Tag: Dahntay Jones

2015 NBA Draft

Phil Jackson questions whether Duke players live up to expectations in NBA


The Knicks drafted Kristaps Porzingis with the No. 4 pick, and the early returns are positive.

But they also surely considered a couple players from Duke – Jahlil Okafor (who went No. 3 to the 76ers) and Justise Winslow (No. 10 to the Heat).

Would New York have chosen either? Knicks president Phil Jackson implies he had concerns simply because of their college team.

Jackson on Okafor, via Charlie Rosen of ESPN:

Jackson thinks he might not be aggressive enough. “Also, if you look at the guys who came to the NBA from Duke, aside from Grant Hill, which ones lived up to expectations?”

Let’s take a comprehensive look rather than cherry-picking players who could support either side of the argument.

We obviously don’t know yet whether Okafor, Winslow and Tyus Jones (No. 24 this year) will live up to expectations. Jabari Parker (No. 2 in 2014) looked pretty good last year, but he missed most of the season due to injury. It’s far too soon to make any judgments on him.

Otherwise, here are all Duke players drafted in the previous 15 years:

Lived up to expectations

  • Rodney Hood (No. 23 in 2014)
  • Mason Plumlee (No. 22 in 2013)
  • Ryan Kelly (No. 48 in 2013)
  • Miles Plumlee (No. 26 in 2012)
  • Kyrie Irving (No. 1 in 2011)
  • Kyle Singler (No. 33 in 2011)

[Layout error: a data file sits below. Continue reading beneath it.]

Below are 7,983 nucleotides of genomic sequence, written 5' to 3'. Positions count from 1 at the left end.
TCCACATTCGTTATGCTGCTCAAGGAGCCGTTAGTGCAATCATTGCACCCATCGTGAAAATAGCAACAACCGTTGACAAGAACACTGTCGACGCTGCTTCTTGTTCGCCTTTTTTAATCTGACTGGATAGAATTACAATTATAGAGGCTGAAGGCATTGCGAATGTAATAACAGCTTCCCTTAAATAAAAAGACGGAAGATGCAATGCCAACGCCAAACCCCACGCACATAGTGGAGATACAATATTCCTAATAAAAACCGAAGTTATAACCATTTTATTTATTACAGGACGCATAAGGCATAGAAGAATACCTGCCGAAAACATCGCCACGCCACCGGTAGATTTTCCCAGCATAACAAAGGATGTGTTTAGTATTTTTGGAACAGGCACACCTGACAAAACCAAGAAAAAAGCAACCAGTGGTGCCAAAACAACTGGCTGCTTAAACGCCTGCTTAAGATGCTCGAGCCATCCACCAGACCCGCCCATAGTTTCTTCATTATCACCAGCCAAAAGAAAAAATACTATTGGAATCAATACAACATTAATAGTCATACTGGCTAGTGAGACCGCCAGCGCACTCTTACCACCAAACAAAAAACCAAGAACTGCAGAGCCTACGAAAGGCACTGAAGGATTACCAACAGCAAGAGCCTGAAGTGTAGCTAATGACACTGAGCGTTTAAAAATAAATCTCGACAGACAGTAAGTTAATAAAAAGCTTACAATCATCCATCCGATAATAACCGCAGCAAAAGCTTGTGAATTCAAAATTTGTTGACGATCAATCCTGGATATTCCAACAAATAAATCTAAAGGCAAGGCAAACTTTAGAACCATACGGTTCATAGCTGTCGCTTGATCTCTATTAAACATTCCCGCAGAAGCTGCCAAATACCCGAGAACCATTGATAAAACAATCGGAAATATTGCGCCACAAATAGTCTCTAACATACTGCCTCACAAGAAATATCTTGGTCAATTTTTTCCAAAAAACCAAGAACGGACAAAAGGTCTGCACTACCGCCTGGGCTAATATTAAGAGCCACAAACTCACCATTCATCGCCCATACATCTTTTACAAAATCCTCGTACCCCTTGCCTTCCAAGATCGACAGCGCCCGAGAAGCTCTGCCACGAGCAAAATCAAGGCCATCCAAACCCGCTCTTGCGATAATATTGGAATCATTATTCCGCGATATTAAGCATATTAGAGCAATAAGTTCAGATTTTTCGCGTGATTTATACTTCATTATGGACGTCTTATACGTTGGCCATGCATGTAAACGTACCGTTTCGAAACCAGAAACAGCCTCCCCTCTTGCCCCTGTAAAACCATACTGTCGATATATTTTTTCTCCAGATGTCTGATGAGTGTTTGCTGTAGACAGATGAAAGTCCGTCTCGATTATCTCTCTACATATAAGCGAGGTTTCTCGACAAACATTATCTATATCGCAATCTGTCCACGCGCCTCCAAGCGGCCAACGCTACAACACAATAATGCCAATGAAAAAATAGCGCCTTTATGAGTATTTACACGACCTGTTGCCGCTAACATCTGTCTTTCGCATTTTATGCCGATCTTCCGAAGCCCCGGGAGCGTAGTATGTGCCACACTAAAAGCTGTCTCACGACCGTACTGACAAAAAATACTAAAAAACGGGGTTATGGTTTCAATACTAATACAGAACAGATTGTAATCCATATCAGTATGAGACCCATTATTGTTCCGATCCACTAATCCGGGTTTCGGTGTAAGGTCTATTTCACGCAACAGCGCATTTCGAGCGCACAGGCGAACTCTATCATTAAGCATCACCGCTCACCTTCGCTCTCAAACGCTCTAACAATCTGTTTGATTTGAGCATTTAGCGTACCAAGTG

• Josh McRoberts (No. 37 in 2007)
  • J.J. Redick (No. 11 in 2006)
  • Luol Deng (No. 7 in 2004)
  • Chris Duhon (No. 38 in 2004)
  • Carlos Boozer (No. 34 in 2002)
  • Shane Battier (No. 6 in 2001)

Didn’t live up to expectations

  • Austin Rivers (No. 10 in 2012)
  • Nolan Smith (No. 21 in 2011)
  • Gerald Henderson (No. 12 in 2009)
  • Shelden Williams (No. 5 in 2006)
  • Daniel Ewing (No. 32 in 2005)
  • Dahntay Jones (No. 20 in 2003)
  • Mike Dunleavy (No. 3 in 2002)
  • Jay Williams (No. 2 in 2002)
  • Chris Carrawell (No. 41 in 2000)

That’s 12-of-21 – a 57 percent hit rate.

By comparison, here are players drafted from North Carolina in the same span:

Lived up to expectations

  • Harrison Barnes (No. 7 in 2012)
  • John Henson (No. 14 in 2012)
  • Tyler Zeller (No. 17 in 2012)
  • Ed Davis (No. 13 in 2010)
  • Tyler Hansbrough (No. 13 in 2009)
  • Ty Lawson (No. 18 in 2009)
  • Wayne Ellington (No. 28 in 2009)
  • Danny Green (No. 46 in 2009)
  • Brandan Wright (No. 8 in 2007)
  • Brendan Haywood (No. 20 in 2001)

Didn’t live up to expectations

  • Reggie Bullock (No. 25 in 2013)
  • Kendall Marshall (No. 13 in 2012)
  • Reyshawn Terry (No. 44 in 2007)
  • David Noel (No. 39 in 2006)
  • Marvin Williams (No. 2 in 2005)
  • Raymond Felton (No. 5 in 2005)
  • Sean May (No. 13 in 2005)
  • Rashad McCants (No. 14 in 2005)
  • Joseph Forte (No. 21 in 2001)

The Tar Heels are 10-for-19 – 53 percent.